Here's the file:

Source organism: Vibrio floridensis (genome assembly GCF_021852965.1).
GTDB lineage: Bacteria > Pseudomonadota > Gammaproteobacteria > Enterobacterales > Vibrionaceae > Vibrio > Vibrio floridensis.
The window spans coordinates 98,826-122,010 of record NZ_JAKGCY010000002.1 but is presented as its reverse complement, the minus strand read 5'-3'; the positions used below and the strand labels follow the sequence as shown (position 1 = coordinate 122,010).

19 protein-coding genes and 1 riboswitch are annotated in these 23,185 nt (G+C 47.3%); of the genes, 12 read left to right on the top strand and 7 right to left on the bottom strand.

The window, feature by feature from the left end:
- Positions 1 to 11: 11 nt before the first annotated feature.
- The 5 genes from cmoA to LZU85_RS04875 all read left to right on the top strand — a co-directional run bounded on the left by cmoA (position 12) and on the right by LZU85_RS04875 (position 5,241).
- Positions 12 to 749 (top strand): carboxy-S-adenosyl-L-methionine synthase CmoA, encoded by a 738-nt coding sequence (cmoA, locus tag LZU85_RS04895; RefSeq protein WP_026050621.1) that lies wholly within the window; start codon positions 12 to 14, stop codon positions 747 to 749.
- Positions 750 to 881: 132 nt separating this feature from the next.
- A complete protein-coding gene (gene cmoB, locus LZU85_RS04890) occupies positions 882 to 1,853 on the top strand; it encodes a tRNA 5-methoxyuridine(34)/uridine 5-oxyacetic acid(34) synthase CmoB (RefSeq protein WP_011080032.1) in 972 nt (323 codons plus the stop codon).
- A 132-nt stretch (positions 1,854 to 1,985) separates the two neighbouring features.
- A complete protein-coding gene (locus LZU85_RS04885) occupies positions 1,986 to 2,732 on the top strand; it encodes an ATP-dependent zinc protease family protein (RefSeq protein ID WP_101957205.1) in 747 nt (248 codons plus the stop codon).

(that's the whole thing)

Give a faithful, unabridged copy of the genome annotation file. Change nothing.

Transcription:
Source organism: Vibrio floridensis (genome assembly GCF_021852965.1).
GTDB lineage: Bacteria > Pseudomonadota > Gammaproteobacteria > Enterobacterales > Vibrionaceae > Vibrio > Vibrio floridensis.
The window spans coordinates 98,826-122,010 of record NZ_JAKGCY010000002.1 but is presented as its reverse complement, the minus strand read 5'-3'; the positions used below and the strand labels follow the sequence as shown (position 1 = coordinate 122,010).

19 protein-coding genes and 1 riboswitch are annotated in these 23,185 nt (G+C 47.3%); of the genes, 12 read left to right on the top strand and 7 right to left on the bottom strand.

The window, feature by feature from the left end:
- Positions 1 to 11: 11 nt before the first annotated feature.
- The 5 genes from cmoA to LZU85_RS04875 all read left to right on the top strand — a co-directional run bounded on the left by cmoA (position 12) and on the right by LZU85_RS04875 (position 5,241).
- Positions 12 to 749 (top strand): carboxy-S-adenosyl-L-methionine synthase CmoA, encoded by a 738-nt coding sequence (cmoA, locus tag LZU85_RS04895; RefSeq protein WP_026050621.1) that lies wholly within the window; start codon positions 12 to 14, stop codon positions 747 to 749.
- Positions 750 to 881: 132 nt separating this feature from the next.
- A complete protein-coding gene (gene cmoB, locus LZU85_RS04890) occupies positions 882 to 1,853 on the top strand; it encodes a tRNA 5-methoxyuridine(34)/uridine 5-oxyacetic acid(34) synthase CmoB (RefSeq protein WP_011080032.1) in 972 nt (323 codons plus the stop codon).
- A 132-nt stretch (positions 1,854 to 1,985) separates the two neighbouring features.
- A complete protein-coding gene (locus LZU85_RS04885) occupies positions 1,986 to 2,732 on the top strand; it encodes an ATP-dependent zinc protease family protein (RefSeq protein ID WP_101957205.1) in 747 nt (248 codons plus the stop codon).